Where the government should do the math carefully
M.A. Taslim | Published:
May 16, 2016 18:03:37
October 23, 2017 20:04:57
The people who are egging the government on to borrow overseas are no doubt assuming that the infrastructure built with the borrowed funds will add to the physical capital that will enhance productivity and attract more investment. Apparently this is so, but more caution is called for. Government investment is known to be highly wasteful. A number of reports have been published in the news media in the recent past that revealed that the unit cost of roads and bridges constructed by the government in Bangladesh is several times the cost of these in other countries including some developed countries. Since there are few reasons why costs here should be significantly greater than that in other countries, the high cost is just a reflection of the wastages and leakages in government projects.
A good example is the Padma Bridge. Since it is being built with local funds, all its foreign exchange spending will be paid from Bangladesh Bank (BB) reserves. If the World Bank had not withdrawn from the Padma Bridge project alleging corruption at the pre-construction phase, the bridge should have been completed by now at a cost of around US$3.0 billion. Now that the government is implementing the project the cost has already risen to nearly US$6.5 billion (including railway). Given the history of other projects it seems safe to predict that the cost will increase to US$8.0-10 billion by the time it is completed in several years. If this is taken to be the average picture then it seems reasonable to assume that the country will on average get physical investment worth one billion dollar by making financial investment of nearly three billion dollars.
Real productivity of course does not depend on financial investment, but on physical investment. Should the government be encouraged to engage in costly oversees borrowing to build some infrastructure with low financial productivity and burden the future generation with a large external debt?
The most persuasive argument in favour of overseas borrowing is that the domestic lending rate is very high relative to the overseas rate. This is superficially true. There are some other issues that must be taken into account before jumping to the conclusion that overseas borrowing is cheaper. The most important consideration missing from the cheap foreign loan argument is the risk factor. There are two major risks: interest rate risk and exchange rate risk. The former could be avoided by taking a loan at a fixed interest rate, but this is usually higher than the market rate. The exchange rate risk could be avoided by contracting a forward exchange rate. However, the forward rate for a currency such as taka, if available at all, is likely to be much higher than the market rate. Hence it is most likely that the loans will be contracted at the market exchange rate. The Table suggests the exchange rate risk when the loan is contracted in dollars and at a fixed interest rate.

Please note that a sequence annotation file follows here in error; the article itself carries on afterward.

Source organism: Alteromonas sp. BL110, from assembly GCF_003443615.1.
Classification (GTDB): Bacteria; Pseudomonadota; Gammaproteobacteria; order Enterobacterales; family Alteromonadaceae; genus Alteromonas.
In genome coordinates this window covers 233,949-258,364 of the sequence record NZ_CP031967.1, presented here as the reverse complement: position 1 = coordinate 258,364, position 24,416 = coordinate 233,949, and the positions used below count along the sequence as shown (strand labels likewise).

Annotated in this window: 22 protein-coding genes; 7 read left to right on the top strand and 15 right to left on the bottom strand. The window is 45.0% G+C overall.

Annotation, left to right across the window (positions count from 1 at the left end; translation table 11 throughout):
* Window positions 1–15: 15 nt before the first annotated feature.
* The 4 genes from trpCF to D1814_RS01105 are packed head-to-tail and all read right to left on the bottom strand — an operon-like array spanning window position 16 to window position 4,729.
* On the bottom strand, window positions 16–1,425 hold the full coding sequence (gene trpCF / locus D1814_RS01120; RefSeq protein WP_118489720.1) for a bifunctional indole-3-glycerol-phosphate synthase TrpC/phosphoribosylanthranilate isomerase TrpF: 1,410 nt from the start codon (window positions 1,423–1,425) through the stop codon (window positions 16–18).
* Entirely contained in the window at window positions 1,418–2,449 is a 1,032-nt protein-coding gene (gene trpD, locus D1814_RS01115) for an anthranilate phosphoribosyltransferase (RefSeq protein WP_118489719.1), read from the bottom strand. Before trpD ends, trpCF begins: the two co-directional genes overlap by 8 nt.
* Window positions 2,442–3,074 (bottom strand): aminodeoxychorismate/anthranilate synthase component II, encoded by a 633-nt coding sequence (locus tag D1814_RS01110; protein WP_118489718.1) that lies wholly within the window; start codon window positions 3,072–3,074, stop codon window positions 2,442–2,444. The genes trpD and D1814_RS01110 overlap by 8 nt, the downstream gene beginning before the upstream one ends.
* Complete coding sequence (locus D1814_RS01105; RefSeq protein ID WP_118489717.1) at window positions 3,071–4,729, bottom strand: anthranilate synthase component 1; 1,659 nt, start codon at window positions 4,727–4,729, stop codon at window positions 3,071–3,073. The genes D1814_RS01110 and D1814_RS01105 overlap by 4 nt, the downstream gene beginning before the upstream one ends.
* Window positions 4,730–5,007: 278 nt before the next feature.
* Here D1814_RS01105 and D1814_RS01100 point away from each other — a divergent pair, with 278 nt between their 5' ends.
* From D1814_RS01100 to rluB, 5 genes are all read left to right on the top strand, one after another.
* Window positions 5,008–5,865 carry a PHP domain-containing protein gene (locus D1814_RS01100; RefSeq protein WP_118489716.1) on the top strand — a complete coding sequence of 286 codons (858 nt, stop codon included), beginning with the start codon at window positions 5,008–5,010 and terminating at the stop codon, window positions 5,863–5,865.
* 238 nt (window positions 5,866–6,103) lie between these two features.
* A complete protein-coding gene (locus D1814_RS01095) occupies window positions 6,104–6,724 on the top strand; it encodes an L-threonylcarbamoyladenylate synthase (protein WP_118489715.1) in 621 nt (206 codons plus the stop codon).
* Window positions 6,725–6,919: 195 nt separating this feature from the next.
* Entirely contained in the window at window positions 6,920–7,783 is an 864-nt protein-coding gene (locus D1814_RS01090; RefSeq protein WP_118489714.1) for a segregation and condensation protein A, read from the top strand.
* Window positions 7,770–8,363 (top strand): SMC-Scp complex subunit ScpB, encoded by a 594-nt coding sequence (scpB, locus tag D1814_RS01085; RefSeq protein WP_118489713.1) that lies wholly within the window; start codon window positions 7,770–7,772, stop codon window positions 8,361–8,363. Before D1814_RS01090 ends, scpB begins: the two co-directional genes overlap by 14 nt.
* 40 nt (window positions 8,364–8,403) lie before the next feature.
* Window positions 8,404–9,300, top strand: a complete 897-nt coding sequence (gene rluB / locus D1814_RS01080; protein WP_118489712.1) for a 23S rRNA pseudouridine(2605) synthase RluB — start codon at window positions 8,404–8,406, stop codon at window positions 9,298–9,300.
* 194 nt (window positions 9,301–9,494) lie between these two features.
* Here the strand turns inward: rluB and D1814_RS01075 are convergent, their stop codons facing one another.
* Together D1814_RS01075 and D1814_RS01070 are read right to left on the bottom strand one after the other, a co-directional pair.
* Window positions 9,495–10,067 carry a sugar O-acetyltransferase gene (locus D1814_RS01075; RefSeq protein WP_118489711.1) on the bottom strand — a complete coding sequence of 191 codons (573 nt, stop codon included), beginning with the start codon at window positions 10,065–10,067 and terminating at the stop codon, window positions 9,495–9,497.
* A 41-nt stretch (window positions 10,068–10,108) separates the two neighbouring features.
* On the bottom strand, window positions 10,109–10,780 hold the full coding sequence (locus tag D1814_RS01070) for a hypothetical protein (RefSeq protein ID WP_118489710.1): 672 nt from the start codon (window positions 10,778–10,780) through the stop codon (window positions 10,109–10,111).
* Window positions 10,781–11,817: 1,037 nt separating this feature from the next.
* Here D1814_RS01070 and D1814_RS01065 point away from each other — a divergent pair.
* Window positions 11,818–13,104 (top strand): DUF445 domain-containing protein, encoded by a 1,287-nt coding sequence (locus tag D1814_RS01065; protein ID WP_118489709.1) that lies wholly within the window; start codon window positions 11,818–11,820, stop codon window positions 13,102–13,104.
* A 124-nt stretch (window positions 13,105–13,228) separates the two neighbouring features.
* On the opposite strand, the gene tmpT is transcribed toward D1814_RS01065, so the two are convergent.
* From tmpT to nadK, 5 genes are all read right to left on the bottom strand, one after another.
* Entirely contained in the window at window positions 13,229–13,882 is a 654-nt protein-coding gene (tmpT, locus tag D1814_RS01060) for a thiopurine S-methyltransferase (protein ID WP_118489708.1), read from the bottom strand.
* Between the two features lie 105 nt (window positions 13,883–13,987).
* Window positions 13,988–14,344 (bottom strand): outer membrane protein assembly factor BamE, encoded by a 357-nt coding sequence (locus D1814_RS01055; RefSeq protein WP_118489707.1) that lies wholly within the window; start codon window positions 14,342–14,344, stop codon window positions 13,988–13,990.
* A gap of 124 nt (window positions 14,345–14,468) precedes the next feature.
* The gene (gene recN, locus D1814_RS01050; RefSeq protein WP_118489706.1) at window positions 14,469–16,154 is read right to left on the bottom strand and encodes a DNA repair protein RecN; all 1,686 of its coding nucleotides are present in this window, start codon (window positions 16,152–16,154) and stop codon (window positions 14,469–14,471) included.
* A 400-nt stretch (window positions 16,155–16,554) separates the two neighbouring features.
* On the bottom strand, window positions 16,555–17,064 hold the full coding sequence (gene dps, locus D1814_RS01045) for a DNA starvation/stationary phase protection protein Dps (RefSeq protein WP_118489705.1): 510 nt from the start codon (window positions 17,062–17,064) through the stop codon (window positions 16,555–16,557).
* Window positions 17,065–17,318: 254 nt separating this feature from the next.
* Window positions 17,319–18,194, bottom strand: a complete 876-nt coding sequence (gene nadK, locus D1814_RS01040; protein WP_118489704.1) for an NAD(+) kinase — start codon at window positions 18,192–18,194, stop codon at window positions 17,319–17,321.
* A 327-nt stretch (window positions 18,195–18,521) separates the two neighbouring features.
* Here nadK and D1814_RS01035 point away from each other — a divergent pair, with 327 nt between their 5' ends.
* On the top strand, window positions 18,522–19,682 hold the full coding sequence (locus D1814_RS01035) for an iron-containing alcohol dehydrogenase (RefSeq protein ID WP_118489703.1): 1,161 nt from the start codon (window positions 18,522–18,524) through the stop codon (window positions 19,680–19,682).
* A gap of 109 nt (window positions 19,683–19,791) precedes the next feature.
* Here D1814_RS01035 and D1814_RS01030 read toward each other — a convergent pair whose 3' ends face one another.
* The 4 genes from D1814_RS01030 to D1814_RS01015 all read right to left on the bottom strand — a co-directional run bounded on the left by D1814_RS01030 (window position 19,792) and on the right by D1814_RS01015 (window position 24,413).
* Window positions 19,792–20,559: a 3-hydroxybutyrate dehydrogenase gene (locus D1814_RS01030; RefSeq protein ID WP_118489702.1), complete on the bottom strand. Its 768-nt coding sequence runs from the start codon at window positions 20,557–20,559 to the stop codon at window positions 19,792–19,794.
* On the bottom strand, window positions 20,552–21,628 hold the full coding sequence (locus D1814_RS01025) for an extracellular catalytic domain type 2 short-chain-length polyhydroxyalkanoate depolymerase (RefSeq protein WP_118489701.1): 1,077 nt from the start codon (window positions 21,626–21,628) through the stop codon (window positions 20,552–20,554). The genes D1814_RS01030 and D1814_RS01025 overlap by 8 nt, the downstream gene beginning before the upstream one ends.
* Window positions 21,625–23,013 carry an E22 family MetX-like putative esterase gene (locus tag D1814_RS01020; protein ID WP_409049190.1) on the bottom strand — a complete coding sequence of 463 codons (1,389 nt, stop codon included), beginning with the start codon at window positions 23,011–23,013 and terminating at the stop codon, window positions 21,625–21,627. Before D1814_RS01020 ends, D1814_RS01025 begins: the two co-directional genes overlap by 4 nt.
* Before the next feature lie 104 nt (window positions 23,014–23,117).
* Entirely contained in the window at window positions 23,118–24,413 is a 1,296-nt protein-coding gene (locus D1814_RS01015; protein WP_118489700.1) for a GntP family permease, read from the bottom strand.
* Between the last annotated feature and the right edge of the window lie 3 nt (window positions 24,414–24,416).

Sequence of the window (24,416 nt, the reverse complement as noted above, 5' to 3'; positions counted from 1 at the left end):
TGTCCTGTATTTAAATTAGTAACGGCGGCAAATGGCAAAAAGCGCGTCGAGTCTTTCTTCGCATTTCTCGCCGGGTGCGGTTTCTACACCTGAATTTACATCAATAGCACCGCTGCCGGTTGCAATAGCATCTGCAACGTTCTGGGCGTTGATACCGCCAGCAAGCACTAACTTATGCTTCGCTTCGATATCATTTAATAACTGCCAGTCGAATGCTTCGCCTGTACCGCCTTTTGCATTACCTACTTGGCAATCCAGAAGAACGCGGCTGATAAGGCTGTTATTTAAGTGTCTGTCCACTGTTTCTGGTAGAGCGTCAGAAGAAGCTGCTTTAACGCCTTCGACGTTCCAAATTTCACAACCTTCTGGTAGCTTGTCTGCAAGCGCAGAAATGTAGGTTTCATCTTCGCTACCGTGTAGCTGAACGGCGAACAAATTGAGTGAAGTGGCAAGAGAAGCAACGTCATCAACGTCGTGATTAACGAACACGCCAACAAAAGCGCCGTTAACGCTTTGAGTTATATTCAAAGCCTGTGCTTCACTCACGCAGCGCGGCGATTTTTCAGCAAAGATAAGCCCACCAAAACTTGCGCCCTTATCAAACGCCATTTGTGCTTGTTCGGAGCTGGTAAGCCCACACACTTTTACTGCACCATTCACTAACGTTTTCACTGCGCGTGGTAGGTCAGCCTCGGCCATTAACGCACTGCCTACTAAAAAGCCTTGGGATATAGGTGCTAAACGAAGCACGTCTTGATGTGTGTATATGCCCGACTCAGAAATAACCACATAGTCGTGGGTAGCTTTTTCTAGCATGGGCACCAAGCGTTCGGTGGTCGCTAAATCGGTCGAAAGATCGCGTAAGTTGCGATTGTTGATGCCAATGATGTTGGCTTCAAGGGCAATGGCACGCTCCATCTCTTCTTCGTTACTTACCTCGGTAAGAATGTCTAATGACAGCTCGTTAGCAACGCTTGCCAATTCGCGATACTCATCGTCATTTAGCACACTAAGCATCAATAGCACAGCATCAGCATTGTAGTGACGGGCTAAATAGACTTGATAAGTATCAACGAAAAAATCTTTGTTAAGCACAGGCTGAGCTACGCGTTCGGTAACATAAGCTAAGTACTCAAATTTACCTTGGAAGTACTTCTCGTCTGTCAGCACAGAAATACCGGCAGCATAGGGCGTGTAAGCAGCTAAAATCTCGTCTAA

Consider the simplified example of a business enterprise that had borrowed US$10 million at the end of 2008-09 for three years at a fixed interest rate of 5.0 per cent payable at the end of each year in dollar. The entire principal must be repaid in dollar at the end of the third year. If the exchange rate had remained constant throughout the three years, the payment schedule of the borrower would be as shown in the third column of the table. It would have paid the fixed 5.0 per cent interest every year and repaid the exact amount it had received in taka from the dollar loan.
However, the exchange rate did not remain constant during the loan period. At the market rate the payment that it actually had to make is shown in the fourth column. The depreciation of the taka had increased both interest and principal payments in taka. Eventually the business enterprise paid 35 per cent on the amount it had borrowed rather than 15 per cent it had expected to pay. This large increase in the repayment in taka terms could put the enterprise in difficulty if it had not made allowances for the possible depreciation. It may be noted that the effective interest payment it made (almost 12 per cent) could be more than the domestic rate of the time. Depending on how much the taka depreciates, the interest burden of overseas borrowers could be very onerous to the point of turning them bankrupt. The experience of Australian business in the mid-1980s and Thai enterprises in the late 1990s who borrowed overseas should be instructive.
Another important consideration is who the beneficiary of the loan is. If the government chooses external borrowing, all loan servicing charges accrue as incomes of foreign financial corporations. However, if the loan was procured domestically, the charges would have accrued to domestic banks. This could have not only improved the health of domestic banks, but also generated a multiplier effect further increasing income and employment. If the funds were borrowed from Bangladesh Bank, any interest payments net of what it was earning previously would have eventually accrued to the government when BB transferred its surplus to the government. By borrowing overseas the government is creating business for foreign financial institutions when it could have done the same for domestic banks.
Thus, when the real opportunity cost of borrowing overseas is considered, there may not be any gains to be made by such borrowing in our current situation. The government should do the math carefully before borrowing from the financial market overseas.